In a moving moment, more than 100 women abused by disgraced USA Gymnastics doctor Larry Nassar took the stage at the ESPY Awards Wednesday to accept the Arthur Ashe Courage Award.
It took over a minute for the 141 women to fill the stage, while the audience cheered them on.
It was the first time the women had gathered together in public since the former USA Gymnastics and Michigan State University doctor was sentenced in February. More than 160 women traveled to that hearing to read victim impact statements about the effects of Nassar's abuse.
Nassar is now serving an effective life sentence in prison for abusing hundreds of young female athletes under the guise of medical treatment.
After a standing ovation, Sarah Klein, Nassar's first known victim, told the audience that it was "a privilege to stand up here with my sister survivors as we represent hundreds more who are not here tonight."
"Make no mistake, we're here on this stage to present an image for the world to see. A portrait of survival," Klein said.
"Speaking up and speaking out is not easy," she continued. "Telling our stories of abuse, over and over and over again, in graphic detail, is not easy. We're sacrificing privacy, we're being judged and scrutinized, and it's grueling and it's painful, but it is time."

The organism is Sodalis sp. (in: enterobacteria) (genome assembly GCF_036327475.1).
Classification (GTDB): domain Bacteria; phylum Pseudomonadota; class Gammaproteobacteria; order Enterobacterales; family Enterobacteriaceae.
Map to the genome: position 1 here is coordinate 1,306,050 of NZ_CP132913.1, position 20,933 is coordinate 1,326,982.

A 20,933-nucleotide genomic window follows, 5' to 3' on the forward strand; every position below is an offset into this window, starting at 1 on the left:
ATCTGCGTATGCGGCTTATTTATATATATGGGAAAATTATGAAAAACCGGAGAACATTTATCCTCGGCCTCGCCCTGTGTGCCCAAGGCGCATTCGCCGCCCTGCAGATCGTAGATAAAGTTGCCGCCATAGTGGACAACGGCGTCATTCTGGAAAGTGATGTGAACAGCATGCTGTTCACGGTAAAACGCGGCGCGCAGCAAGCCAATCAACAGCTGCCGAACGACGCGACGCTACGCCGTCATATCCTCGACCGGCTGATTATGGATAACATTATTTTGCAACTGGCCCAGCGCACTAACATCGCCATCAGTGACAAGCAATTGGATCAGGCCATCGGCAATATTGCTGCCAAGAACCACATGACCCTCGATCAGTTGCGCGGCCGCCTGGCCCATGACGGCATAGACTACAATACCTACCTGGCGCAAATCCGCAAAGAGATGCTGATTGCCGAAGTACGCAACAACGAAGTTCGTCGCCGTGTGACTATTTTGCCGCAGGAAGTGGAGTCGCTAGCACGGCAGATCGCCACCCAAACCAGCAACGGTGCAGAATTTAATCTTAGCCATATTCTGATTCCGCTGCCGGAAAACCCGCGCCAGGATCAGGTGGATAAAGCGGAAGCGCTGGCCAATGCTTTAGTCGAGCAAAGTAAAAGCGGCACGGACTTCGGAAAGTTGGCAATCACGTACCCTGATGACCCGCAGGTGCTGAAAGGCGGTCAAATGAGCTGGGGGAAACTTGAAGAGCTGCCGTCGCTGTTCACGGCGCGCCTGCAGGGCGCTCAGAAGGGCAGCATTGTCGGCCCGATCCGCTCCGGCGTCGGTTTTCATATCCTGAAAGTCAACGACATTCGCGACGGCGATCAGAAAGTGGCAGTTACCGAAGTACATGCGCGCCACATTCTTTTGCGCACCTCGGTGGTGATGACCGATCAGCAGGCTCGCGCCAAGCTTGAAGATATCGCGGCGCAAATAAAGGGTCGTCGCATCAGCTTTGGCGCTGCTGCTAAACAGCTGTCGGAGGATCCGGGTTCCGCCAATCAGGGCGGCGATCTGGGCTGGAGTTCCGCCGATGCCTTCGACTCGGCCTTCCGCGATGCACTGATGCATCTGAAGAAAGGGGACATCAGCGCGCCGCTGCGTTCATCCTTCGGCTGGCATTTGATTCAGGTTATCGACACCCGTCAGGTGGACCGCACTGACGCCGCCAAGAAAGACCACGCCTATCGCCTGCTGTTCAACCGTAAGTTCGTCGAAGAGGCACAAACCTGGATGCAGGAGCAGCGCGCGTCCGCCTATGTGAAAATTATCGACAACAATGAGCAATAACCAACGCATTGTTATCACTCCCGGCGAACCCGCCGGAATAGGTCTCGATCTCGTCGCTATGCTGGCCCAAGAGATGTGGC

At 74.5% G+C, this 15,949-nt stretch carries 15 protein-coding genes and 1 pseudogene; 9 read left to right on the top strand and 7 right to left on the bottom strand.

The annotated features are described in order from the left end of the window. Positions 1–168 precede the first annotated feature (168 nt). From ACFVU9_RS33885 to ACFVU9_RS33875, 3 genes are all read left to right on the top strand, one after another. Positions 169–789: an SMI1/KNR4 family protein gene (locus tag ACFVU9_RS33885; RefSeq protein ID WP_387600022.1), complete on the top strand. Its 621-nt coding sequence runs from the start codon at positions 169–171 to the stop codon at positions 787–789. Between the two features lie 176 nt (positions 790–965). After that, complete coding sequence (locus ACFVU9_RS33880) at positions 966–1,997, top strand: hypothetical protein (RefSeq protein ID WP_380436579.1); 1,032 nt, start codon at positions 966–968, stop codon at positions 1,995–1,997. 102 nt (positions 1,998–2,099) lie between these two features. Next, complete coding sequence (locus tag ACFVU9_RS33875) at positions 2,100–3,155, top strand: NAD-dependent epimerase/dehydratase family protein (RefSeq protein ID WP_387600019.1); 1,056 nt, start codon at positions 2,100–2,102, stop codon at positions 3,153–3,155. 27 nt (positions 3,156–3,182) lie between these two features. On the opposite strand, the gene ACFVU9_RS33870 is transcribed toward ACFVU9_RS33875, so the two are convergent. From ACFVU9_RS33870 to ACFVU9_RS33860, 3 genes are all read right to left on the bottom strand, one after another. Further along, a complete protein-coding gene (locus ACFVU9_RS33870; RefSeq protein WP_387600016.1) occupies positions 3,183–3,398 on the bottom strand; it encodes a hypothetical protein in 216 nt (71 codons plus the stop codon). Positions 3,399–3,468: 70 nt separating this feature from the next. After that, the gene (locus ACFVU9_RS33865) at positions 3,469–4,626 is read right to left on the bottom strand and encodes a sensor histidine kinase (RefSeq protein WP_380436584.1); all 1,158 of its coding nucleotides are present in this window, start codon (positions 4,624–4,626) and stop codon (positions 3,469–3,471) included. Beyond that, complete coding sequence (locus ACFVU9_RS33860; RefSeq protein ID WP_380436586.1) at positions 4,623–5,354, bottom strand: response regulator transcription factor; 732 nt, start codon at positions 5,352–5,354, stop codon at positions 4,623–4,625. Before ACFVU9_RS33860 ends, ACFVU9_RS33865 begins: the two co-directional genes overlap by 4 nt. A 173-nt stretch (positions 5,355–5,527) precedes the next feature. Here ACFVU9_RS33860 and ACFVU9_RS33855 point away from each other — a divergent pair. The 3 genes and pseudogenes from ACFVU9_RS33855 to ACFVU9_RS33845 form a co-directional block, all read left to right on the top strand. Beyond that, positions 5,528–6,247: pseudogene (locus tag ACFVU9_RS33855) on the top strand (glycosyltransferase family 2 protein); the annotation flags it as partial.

"As a mother, I am here to say that we must start caring about children's safety more than we care about adults' reputations," she added. "And as a survivor, I'm here to say that if we just give one person the courage to use their voice, this is worth it."
Tiffany Thomas Lopez, a former MSU softball player, where Nassar worked until 2015 as a doctor in sports medicine, said, "the amount of loss is almost immeasurable. Tonight, we stand here, and it feels like we're finally winning."
US Olympic gymnast Aly Raisman recounted how complaints about Nassar's behavior toward members of the USA Gymnastics team had been ignored for years.
"All those years, we were told, 'You are wrong. You misunderstood. He's a doctor. It's okay. Don't worry. We've got it covered. Be careful. There are risks involved,'" Raisman said. "The intention — to silence us. In favor of money, medals, and reputation."
"But we persisted and finally someone listened and believed," she continued. "To all the survivors out there, don't let anyone rewrite your story. Your truth does matter. You matter and you are not alone."